Praet warned that if the ECB fails in its efforts to save Europe from a period of sustained deflation, it will undermine the stability of the economic recovery and could result in a sustained crisis of confidence in policymakers’ abilities to guide the economy.
“Allowing inflation to re-anchor downwards comes with a high risk of credibility losses for the central bank … especially when the expectation is not being met,” Praet told an audience in Rome this morning.
The ECB is tasked with ensuring inflation - the rate at which prices are rising across the economy - runs at close to two per cent a year. The last time it was at this level was in January 2013, having been below one per cent since since October 2013 and currently running at minus 0.1 per cent.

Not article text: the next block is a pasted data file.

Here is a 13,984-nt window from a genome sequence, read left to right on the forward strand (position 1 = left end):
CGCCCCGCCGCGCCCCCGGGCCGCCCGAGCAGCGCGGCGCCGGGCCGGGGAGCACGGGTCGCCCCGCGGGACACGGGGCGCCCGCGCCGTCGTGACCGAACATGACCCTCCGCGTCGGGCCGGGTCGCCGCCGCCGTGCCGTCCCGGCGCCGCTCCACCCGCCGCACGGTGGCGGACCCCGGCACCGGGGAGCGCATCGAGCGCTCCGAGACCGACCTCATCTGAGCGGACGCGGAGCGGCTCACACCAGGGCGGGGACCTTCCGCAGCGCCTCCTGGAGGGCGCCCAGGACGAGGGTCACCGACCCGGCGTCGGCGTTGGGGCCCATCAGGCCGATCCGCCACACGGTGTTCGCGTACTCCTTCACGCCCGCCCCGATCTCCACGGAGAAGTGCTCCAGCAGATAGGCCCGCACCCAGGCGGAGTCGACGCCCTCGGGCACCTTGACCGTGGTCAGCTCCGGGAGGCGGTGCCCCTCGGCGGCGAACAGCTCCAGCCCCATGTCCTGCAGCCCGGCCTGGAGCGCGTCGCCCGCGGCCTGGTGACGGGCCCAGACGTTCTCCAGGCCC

Low - or negative - inflation is a concern for policymakers as it can sap consumer confidence, knock demand, increase the cost of servicing debt and generally hit growth.
In response, the ECB has dipped into an unprecedented set of policy tools. It is buying up government and company debt through its quantitative easing programme and is also charging the banks which store cash at the ECB an annualised rate of minus 0.4 per cent.
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Praet defended the Bank’s assault on low inflation, pointing to “decades of experience [that] have confirmed the importance of price stability for macroeconomic stability and sustained economic growth”.
“In a fragile post-crisis situation where monetary policy is sustaining the recovery, any perception that the central bank is adopting a greater tolerance towards a future regime of lower inflation can have very negative effects,” he added.
Firing a warning shot to those who claim the ECB is out of ammunition, Praet said, “this is why we have reacted so forcefully to secure our objective - and will continue to do so in the future if necessary”.